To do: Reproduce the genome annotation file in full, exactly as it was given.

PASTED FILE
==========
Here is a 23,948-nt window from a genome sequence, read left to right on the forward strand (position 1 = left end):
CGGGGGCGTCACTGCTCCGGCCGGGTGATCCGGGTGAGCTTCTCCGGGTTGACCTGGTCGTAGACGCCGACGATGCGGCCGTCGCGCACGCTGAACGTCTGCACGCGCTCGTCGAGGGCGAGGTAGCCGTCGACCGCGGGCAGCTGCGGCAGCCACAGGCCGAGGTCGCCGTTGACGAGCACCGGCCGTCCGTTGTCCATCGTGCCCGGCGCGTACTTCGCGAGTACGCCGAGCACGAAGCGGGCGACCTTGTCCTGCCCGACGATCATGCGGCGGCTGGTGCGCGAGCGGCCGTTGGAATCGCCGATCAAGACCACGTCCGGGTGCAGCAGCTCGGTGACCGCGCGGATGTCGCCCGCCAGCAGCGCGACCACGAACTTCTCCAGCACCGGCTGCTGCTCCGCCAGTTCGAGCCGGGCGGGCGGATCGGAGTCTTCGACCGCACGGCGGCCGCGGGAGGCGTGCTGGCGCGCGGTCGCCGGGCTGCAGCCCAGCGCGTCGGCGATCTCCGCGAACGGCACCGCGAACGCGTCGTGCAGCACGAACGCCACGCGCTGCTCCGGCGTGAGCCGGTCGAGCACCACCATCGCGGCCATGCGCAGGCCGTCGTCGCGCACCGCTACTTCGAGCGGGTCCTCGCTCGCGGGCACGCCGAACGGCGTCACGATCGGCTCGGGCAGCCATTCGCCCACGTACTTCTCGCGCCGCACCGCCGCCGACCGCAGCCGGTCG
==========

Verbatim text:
Here is a 23,948-nt window from a genome sequence, read left to right on the forward strand (position 1 = left end):
CGGGGGCGTCACTGCTCCGGCCGGGTGATCCGGGTGAGCTTCTCCGGGTTGACCTGGTCGTAGACGCCGACGATGCGGCCGTCGCGCACGCTGAACGTCTGCACGCGCTCGTCGAGGGCGAGGTAGCCGTCGACCGCGGGCAGCTGCGGCAGCCACAGGCCGAGGTCGCCGTTGACGAGCACCGGCCGTCCGTTGTCCATCGTGCCCGGCGCGTACTTCGCGAGTACGCCGAGCACGAAGCGGGCGACCTTGTCCTGCCCGACGATCATGCGGCGGCTGGTGCGCGAGCGGCCGTTGGAATCGCCGATCAAGACCACGTCCGGGTGCAGCAGCTCGGTGACCGCGCGGATGTCGCCCGCCAGCAGCGCGACCACGAACTTCTCCAGCACCGGCTGCTGCTCCGCCAGTTCGAGCCGGGCGGGCGGATCGGAGTCTTCGACCGCACGGCGGCCGCGGGAGGCGTGCTGGCGCGCGGTCGCCGGGCTGCAGCCCAGCGCGTCGGCGATCTCCGCGAACGGCACCGCGAACGCGTCGTGCAGCACGAACGCCACGCGCTGCTCCGGCGTGAGCCGGTCGAGCACCACCATCGCGGCCATGCGCAGGCCGTCGTCGCGCACCGCTACTTCGAGCGGGTCCTCGCTCGCGGGCACGCCGAACGGCGTCACGATCGGCTCGGGCAGCCATTCGCCCACGTACTTCTCGCGCCGCACCGCCGCCGACCGCAGCCGGTCG